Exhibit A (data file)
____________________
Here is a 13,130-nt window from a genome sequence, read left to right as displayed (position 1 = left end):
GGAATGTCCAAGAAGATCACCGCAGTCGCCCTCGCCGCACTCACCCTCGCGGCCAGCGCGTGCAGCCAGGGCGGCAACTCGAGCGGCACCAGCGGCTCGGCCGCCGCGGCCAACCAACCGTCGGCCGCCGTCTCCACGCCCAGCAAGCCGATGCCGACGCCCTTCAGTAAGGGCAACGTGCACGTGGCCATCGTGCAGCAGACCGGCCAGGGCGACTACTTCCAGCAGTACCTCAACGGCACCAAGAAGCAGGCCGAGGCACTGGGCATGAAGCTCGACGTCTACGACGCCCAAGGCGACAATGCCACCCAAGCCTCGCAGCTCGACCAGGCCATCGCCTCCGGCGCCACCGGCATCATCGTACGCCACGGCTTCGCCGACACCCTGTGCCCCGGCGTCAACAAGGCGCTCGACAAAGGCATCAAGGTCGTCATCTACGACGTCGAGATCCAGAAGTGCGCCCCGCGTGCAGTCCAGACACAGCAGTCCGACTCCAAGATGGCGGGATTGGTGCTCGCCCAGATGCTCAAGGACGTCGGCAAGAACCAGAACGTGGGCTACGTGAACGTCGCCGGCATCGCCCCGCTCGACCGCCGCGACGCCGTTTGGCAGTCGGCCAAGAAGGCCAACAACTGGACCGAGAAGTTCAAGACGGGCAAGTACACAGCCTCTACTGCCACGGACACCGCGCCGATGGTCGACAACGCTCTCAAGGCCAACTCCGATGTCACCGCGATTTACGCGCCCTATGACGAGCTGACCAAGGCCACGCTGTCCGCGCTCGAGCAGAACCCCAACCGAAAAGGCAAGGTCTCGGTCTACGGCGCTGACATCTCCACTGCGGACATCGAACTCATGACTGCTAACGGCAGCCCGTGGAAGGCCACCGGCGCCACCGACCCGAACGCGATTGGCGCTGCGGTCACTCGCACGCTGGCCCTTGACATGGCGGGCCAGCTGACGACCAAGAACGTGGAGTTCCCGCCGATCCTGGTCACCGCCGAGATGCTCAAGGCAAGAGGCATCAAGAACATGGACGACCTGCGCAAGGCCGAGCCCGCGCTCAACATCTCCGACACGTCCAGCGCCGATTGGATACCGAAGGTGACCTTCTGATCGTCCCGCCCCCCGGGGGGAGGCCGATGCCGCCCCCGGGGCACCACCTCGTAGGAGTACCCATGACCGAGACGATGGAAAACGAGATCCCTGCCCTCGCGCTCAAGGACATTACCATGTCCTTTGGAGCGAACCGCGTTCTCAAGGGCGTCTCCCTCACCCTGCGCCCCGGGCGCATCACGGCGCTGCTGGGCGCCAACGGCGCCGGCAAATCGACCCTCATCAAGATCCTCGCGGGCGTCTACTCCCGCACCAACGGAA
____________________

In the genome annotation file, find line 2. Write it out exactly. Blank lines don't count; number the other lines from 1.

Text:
GGAATGTCCAAGAAGATCACCGCAGTCGCCCTCGCCGCACTCACCCTCGCGGCCAGCGCGTGCAGCCAGGGCGGCAACTCGAGCGGCACCAGCGGCTCGGCCGCCGCGGCCAACCAACCGTCGGCCGCCGTCTCCACGCCCAGCAAGCCGATGCCGACGCCCTTCAGTAAGGGCAACGTGCACGTGGCCATCGTGCAGCAGACCGGCCAGGGCGACTACTTCCAGCAGTACCTCAACGGCACCAAGAAGCAGGCCGAGGCACTGGGCATGAAGCTCGACGTCTACGACGCCCAAGGCGACAATGCCACCCAAGCCTCGCAGCTCGACCAGGCCATCGCCTCCGGCGCCACCGGCATCATCGTACGCCACGGCTTCGCCGACACCCTGTGCCCCGGCGTCAACAAGGCGCTCGACAAAGGCATCAAGGTCGTCATCTACGACGTCGAGATCCAGAAGTGCGCCCCGCGTGCAGTCCAGACACAGCAGTCCGACTCCAAGATGGCGGGATTGGTGCTCGCCCAGATGCTCAAGGACGTCGGCAAGAACCAGAACGTGGGCTACGTGAACGTCGCCGGCATCGCCCCGCTCGACCGCCGCGACGCCGTTTGGCAGTCGGCCAAGAAGGCCAACAACTGGACCGAGAAGTTCAAGACGGGCAAGTACACAGCCTCTACTGCCACGGACACCGCGCCGATGGTCGACAACGCTCTCAAGGCCAACTCCGATGTCACCGCGATTTACGCGCCCTATGACGAGCTGACCAAGGCCACGCTGTCCGCGCTCGAGCAGAACCCCAACCGAAAAGGCAAGGTCTCGGTCTACGGCGCTGACATCTCCACTGCGGACATCGAACTCATGACTGCTAACGGCAGCCCGTGGAAGGCCACCGGCGCCACCGACCCGAACGCGATTGGCGCTGCGGTCACTCGCACGCTGGCCCTTGACATGGCGGGCCAGCTGACGACCAAGAACGTGGAGTTCCCGCCGATCCTGGTCACCGCCGAGATGCTCAAGGCAAGAGGCATCAAGAACATGGACGACCTGCGCAAGGCCGAGCCCGCGCTCAACATCTCCGACACGTCCAGCGCCGATTGGATACCGAAGGTGACCTTCTGATCGTCCCGCCCCCCGGGGGGAGGCCGATGCCGCCCCCGGGGCACCACCTCGTAGGAGTACCCATGACCGAGACGATGGAAAACGAGATCCCTGCCCTCGCGCTCAAGGACATTACCATGTCCTTTGGAGCGAACCGCGTTCTCAAGGGCGTCTCCCTCACCCTGCGCCCCGGGCGCATCACGGCGCTGCTGGGCGCCAACGGCGCCGGCAAATCGACCCTCATCAAGATCCTCGCGGGCGTCTACTCCCGCACCAACGGAA